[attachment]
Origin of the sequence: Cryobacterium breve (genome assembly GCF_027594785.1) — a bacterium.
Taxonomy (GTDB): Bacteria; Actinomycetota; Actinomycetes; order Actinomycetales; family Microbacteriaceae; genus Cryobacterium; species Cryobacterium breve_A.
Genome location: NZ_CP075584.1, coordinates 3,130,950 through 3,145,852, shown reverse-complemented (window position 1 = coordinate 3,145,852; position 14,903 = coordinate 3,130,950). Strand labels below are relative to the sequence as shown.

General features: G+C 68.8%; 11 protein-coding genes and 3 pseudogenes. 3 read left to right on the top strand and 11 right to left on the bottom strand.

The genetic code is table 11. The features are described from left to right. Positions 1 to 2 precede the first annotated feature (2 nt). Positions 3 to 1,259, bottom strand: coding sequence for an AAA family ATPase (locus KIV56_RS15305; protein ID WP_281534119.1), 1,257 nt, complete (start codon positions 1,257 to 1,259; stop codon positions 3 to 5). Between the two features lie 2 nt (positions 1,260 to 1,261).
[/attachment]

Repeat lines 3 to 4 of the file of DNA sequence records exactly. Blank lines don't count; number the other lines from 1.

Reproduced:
Genome location: NZ_CP075584.1, coordinates 3,130,950 through 3,145,852, shown reverse-complemented (window position 1 = coordinate 3,145,852; position 14,903 = coordinate 3,130,950). Strand labels below are relative to the sequence as shown.

General features: G+C 68.8%; 11 protein-coding genes and 3 pseudogenes. 3 read left to right on the top strand and 11 right to left on the bottom strand.